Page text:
PAVEL BOGACHKO covers his walls with the same garish posters found in any Soviet teenager's room - Michael Jackson in black leather and studs, Sly Stallone with his muscles bulging, Arnold Schwarzenegger glaring menacingly as the Terminator. But Pavel waves his hand in embarrassed dismissal. ``I'm not interested in them anymore,'' he says. They have gone the way of the detective novels and science fiction that used to fill his book shelves.
These days Pavel spends several hours of the day absorbed in philosophy and literature. The slight, dark-haired teen eagerly consumes the German philosopher Friedrich Nietzsche and the American psychoanalyst Erich Fromm. He enjoys the novels of Mikhail Bulgakov and Vladimir Nabokov.
Changes at this age are sometimes painful. ``I had to leave my old friends because I wasn't interested in what they were anymore,'' Pavel says. ``They got together, played guitars, sang songs, listened to Soviet pop music I don't like, and discussed stupid things - just cursing and talking about girls.''
Pavel found two close friends at school. They like to go the Central House of Artists and listen to lectures on ancient Greece or Shakespeare or perhaps mathematics. But Pavel's real love is psychology.
``I want to be a psychologist,'' the teenager says. ``I like to communicate with people very much.'' Pavel claims inspiration from what may seem an unusual source for the Soviet Union - Dale Carnegie's ``How to Win Friends and Influence People.'' Some suggest it was the contrast between the heavy ideological drumbeat of Soviet life and Carnegie's down-to-earth advice that made a Russian translation of the postwar American classic a bestseller here for the past seven years.
But Pavel's role model may also be closer to home - his mother, Olga. She is a psychiatrist working in a factory clinic, treating the contemporary ills of Soviet life from overweight to alcoholism. Pavel's parents divorced when he was 3. He lived for two years with his grandparents in the Central Asian city of Dushanbe after his mother moved to Moscow to work.
Since he was 8, the two of them have lived together in Moscow. ``Sometimes I had to work the evening shift,'' his mother recalls. ``When Pavel came back from school, I had already left. And he was asleep when I came back from work. We didn't see each other for days on end.... Life made him self-reliant.''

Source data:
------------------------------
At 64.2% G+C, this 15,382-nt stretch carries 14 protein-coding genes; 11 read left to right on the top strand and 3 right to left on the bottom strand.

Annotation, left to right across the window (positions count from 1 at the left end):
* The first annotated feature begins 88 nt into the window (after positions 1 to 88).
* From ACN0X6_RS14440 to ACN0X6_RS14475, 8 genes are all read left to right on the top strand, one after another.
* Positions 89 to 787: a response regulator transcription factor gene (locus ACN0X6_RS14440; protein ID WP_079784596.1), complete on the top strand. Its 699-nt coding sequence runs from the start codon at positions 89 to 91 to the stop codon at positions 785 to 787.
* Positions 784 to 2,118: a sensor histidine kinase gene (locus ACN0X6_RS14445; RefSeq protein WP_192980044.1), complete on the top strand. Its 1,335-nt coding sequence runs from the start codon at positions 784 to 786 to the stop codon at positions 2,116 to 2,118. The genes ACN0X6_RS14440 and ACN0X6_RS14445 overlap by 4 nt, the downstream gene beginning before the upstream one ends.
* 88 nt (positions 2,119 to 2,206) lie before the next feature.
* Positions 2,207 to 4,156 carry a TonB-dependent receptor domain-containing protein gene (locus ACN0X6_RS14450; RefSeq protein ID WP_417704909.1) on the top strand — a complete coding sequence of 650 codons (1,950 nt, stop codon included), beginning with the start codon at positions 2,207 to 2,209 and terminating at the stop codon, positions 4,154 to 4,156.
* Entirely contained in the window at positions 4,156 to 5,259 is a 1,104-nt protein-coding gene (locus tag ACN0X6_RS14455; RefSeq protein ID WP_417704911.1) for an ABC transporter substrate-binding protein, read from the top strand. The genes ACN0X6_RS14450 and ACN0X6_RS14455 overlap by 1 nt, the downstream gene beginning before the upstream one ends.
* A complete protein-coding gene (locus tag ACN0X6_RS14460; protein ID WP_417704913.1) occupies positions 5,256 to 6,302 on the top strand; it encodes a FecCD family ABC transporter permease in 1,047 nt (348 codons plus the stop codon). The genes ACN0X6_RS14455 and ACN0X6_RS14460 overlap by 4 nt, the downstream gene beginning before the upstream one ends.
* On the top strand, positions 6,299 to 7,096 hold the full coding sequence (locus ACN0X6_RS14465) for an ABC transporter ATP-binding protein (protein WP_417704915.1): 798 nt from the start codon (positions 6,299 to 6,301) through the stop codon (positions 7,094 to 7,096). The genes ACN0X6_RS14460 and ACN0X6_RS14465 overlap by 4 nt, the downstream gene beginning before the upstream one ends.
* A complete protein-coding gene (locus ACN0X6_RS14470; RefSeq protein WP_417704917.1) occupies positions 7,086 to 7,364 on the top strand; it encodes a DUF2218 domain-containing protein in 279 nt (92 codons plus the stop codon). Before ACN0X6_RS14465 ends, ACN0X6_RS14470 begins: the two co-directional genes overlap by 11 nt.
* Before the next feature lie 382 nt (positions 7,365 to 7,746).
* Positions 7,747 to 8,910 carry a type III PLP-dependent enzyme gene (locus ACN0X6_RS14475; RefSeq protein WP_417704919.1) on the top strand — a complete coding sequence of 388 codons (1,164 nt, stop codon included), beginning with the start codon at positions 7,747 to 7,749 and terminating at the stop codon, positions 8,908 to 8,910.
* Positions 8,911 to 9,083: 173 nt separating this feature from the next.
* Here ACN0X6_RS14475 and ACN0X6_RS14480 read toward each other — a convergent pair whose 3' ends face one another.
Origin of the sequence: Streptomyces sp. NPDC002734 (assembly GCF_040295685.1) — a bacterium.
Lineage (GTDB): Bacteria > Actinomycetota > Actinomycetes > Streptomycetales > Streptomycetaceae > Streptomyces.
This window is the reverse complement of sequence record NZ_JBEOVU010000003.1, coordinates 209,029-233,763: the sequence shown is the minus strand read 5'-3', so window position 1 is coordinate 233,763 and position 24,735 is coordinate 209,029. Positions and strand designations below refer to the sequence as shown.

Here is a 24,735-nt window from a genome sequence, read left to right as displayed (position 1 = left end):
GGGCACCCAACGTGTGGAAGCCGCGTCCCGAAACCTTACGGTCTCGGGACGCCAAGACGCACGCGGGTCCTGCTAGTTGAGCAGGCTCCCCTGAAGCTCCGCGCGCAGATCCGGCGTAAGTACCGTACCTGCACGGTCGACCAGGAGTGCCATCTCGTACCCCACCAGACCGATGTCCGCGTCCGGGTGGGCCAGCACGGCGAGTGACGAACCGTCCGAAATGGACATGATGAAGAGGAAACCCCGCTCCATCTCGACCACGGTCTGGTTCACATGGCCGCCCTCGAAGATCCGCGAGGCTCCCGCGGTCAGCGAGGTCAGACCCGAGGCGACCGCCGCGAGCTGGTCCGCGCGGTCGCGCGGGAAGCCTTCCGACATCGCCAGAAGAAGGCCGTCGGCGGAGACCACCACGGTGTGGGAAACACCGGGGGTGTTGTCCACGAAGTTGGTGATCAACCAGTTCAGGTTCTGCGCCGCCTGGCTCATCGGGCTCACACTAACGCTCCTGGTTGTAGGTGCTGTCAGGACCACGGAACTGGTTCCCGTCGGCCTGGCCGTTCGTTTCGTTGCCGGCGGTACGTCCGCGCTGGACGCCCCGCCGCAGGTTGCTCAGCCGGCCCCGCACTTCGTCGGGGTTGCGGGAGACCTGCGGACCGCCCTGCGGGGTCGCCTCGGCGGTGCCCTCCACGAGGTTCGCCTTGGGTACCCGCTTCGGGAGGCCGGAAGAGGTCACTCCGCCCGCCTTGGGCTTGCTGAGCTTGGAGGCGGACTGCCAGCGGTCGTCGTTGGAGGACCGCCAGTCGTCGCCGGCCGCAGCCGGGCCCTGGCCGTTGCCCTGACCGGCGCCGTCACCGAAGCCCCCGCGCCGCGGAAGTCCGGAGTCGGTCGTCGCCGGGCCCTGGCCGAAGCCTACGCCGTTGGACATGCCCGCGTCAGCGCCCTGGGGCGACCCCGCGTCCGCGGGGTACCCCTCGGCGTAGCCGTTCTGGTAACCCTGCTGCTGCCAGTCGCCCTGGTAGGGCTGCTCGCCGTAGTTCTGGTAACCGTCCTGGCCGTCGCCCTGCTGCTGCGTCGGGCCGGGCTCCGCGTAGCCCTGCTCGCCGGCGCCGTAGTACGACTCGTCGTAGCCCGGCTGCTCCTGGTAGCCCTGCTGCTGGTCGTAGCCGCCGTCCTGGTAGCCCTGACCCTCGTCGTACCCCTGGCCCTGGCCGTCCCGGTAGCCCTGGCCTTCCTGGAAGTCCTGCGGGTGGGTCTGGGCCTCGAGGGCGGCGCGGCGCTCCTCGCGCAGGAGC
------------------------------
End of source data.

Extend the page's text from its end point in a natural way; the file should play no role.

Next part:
Four years ago his mother married Alexander Gushin, an electronics repairman who now works for a cooperative, the Soviet Union's only legal form of private business. And recently his beloved grandparents moved from Tadzhikstan, fearful of ethnic riots. The five of them share an average-size three-room apartment in the center of Moscow - along with Black, a rambunctious cocker spaniel.
The visit by a foreigner to their home is a first - a foreigner is like a lion to the family, Olga comments. The apartment's high ceilings are an echo of a rich past when this was only a piece of a huge apartment built before the Bolshevik Revolution of 1917. Now the kitchen is filled with the round table where the family gathers for its meals and tea.
As is common in cramped Soviet apartments, Pavel's parents sleep on a foldout couch in what doubles as the living room, now shared with his grandparents.
Soviet parents dote on their children. Pavel has his own room, cabinets lined with the books he acquires on his constant searches through nearby bookstores, a scratched wooden desk where he dutifully does his homework each evening. A Soviet-made cassette tape player on which he plays rock music sits on a chair. These days he is into British rocker Sting's music but Pavel also ranks Dire Straits, Pink Floyd, and Queen among his favorites.
A typical schoolday begins, if Pavel doesn't oversleep from staying up late reading, at 7 a.m. After a shower and breakfast, he is out the door before his parents are awake. It is a short walk down back alleys and streets to School No. 204, a school attached to the Pedagogical Institute of the Soviet Academy of Sciences, which Pavel has attended since the fourth grade.